Thursday, 9 July 2020

Greengage Season.



The ladder is propped-up against the tree, and  I have been (very precariously) picking Greengages from amongst the higher branches, where they are not only better, but more abundant.

The Greengage is a funny old fruit. Not really something that is often planted in orchards today, but a good old-fashioned plum that gives good service, as long as it is 'watched over'.

Its season is short. On account of its high sugar content it's a favourite target for those insects that like to lay eggs inside a juicy fruit. Unaffected fruits are scarce, but are worth the trouble to find.

                                 

Picking them 'just right' is a question of strict observance. Too unripe they are very sour, and too ripe they are far too sweet. One has to catch them at just the right moment; and that can be during a very limited period of only three or four days.

We eat them fresh, and freeze a few for winter tarts. Some make jam, which I find far too sweet.

I would actually recommend that, if one has plenty of space, one plants a tree at the corner of one's orchard; they can do no harm, and they grow from pips. 

I classify them along with Quinces and Medlars; old fashioned but good to have growing nearby. And when caught 'just right', they are absolutely delicious!


45 comments:

  1. We used to see them here but not for years. I don't think I have tried one.

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    1. They have become an 'old fashioned' fruit. Probably far too sweet for today's taste.

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  2. I can't remember when I last had one but would prefer a peach or plum.

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    1. At this time of year, a Peach would certainly be preferable. Ours are still not ripe.

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  3. Would I climb a ladder to pick greengages? No.

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    1. Worse still, I've just been up on the roof cutting back vines that threatened to cover our satellite dish. At my age too!

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  4. We occasionally see them on our market but they are always a darkish green and not anything like ripe. When I was a child our neighbours had a tree of something they called wintercracks - I have never been able to discover what they were.

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    1. Bullaces. My mother regarded them as inedible. Grow wild in the hedgerows.

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    2. I wonder if they are what we call Bird Plums? Small wild Plums that seem to grow everywhere.

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  5. I think we might get a bumper crop of plums this year. We are planning plum wine!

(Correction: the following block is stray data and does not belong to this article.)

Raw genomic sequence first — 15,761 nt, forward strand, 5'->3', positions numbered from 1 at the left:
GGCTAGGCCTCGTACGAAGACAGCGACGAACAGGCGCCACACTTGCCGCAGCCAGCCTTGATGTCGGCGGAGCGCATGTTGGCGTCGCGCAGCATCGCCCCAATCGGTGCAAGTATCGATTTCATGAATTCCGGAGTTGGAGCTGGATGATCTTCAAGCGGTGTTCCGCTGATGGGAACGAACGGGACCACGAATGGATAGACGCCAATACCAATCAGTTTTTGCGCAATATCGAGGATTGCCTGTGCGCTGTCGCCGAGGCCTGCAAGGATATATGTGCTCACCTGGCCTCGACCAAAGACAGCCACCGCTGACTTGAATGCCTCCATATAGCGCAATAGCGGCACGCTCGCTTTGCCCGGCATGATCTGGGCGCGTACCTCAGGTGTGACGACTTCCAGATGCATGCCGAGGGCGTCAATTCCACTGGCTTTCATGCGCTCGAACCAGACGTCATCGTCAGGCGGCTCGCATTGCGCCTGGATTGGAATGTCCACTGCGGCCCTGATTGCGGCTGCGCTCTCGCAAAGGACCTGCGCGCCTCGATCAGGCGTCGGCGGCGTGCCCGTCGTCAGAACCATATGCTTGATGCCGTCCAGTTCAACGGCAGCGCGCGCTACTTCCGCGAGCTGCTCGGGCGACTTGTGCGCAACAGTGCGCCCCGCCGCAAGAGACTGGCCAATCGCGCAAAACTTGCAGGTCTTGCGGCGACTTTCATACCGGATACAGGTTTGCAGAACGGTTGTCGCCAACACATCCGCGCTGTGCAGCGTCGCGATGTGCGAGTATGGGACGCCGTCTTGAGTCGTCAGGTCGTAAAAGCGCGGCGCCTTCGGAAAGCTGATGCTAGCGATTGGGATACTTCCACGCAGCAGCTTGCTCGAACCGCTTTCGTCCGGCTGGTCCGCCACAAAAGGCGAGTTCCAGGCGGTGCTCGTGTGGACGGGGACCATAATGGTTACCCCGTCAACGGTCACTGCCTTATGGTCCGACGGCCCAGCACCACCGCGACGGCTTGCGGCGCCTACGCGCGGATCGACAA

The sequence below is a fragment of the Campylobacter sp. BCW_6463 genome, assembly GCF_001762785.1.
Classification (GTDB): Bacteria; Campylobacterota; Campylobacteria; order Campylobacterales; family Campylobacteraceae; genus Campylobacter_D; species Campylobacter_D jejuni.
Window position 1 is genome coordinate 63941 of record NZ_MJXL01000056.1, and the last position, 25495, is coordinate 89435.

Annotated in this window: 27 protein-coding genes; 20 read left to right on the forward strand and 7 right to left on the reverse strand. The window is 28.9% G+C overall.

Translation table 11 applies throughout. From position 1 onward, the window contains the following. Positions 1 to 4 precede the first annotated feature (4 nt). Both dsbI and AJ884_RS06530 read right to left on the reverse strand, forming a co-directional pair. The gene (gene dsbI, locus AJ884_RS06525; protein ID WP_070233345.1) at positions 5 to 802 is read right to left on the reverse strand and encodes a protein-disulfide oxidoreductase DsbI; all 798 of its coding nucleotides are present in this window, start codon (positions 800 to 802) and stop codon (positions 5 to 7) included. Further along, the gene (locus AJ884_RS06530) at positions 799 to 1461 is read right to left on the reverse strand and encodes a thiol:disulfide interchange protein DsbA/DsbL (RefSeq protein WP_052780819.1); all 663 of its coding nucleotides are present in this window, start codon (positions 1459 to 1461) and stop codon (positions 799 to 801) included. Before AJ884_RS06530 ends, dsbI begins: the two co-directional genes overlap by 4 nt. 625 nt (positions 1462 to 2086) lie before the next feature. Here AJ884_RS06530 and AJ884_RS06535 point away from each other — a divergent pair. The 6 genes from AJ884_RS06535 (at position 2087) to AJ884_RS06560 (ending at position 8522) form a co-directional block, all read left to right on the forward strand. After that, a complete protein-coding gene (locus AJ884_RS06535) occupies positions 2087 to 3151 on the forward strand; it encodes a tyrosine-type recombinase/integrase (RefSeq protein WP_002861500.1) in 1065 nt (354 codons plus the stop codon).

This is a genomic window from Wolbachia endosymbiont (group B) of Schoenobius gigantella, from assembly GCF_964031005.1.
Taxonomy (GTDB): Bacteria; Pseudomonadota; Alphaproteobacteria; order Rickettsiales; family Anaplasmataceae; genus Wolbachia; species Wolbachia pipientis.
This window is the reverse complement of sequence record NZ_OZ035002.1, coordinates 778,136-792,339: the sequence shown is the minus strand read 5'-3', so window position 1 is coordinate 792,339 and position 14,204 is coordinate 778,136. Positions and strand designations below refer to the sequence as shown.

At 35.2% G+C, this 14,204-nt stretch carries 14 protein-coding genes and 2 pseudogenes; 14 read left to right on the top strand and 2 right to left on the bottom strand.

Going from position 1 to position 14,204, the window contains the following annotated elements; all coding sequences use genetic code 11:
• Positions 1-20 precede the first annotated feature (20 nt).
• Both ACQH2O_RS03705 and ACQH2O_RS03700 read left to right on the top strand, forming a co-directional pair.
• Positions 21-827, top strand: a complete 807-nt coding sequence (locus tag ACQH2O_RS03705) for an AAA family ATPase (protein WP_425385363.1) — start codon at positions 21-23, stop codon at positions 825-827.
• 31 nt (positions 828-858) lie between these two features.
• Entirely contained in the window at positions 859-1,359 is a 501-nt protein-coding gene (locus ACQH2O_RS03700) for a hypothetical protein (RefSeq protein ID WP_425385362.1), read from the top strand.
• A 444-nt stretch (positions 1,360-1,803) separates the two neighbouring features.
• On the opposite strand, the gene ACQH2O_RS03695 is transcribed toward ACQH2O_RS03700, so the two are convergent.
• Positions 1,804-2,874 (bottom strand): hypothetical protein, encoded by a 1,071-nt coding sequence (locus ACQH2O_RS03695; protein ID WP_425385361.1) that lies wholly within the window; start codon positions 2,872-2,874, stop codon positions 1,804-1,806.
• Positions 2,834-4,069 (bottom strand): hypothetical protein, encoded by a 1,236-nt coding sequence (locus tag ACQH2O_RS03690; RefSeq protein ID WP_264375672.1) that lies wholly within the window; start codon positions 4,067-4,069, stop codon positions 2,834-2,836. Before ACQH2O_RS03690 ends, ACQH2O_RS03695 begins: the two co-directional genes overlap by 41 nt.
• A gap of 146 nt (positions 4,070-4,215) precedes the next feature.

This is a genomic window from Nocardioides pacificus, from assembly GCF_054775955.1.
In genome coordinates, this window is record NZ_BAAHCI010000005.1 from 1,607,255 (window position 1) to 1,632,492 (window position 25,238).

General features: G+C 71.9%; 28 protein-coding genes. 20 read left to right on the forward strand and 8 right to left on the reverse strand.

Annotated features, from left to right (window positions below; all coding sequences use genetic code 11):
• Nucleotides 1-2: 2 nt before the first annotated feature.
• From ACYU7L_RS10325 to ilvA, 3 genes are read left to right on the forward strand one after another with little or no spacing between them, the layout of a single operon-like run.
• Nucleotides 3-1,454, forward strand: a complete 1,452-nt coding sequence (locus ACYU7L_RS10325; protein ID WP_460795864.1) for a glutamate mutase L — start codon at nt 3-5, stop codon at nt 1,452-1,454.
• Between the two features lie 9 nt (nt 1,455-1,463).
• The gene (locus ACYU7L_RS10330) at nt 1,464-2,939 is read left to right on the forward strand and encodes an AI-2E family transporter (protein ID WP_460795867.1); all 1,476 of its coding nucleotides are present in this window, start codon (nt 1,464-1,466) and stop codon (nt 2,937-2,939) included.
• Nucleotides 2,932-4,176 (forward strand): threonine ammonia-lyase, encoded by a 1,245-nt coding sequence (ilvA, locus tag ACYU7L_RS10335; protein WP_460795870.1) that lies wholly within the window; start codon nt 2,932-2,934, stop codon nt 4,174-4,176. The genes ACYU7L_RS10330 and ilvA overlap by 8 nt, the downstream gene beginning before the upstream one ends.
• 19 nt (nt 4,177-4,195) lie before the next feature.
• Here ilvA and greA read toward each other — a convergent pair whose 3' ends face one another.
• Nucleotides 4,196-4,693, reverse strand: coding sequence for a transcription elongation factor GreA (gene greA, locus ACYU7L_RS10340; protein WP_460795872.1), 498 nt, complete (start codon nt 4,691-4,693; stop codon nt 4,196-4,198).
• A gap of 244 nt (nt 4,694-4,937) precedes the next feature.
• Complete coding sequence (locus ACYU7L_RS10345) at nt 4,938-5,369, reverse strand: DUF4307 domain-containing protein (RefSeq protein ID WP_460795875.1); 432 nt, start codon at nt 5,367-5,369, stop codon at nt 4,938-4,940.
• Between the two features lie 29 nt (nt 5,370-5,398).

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    1. I used to love the English Victoria Plums; I've tried to find a tree here, but they only seem to have the Agen 'Prune' Plum which is nowhere near as good.

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    2. Mmmm plum wine. I just might research that!

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    3. Plum eau-de-vie, even better!

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  6. I LOVE greengages ..... when I was a child they were plentiful and all of the greengrocers used to sell them. Now, you’re lucky to find them. In Edwardian times, our garden was a small market garden and there are a few trees left .... a damson, a yellow plum and what could be a greengage but they produce about five fruits between them !!! XXXX

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    1. They could probably be pruned to re-grow nice healthy branches, and give you more fruit. The trunk on our Greengage is in a terrible state, but it still produces new growth when pruned.

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    2. Well, we have the trees pruned every year and, there is blossom but not much fruit. Maybe they have a disease ? ..... and, stop going up on the roof .... Rachel and I are worried. Get a man in đŸ¤£ XXXX

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  7. We have a very old greengage tree in our garden. It has only produced fruit once in the 28 years we have lived here. The blossom in spring is very pretty though.

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    1. I suggest a good beating in winter. Tell it 'Fruit or the Axe'.

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  8. They also make good plum sauce. The colour is a bit off (brown rather than dark red) but close you eyes if the colour offends. Plum sauce is the best possible condiment on barbequed sausages.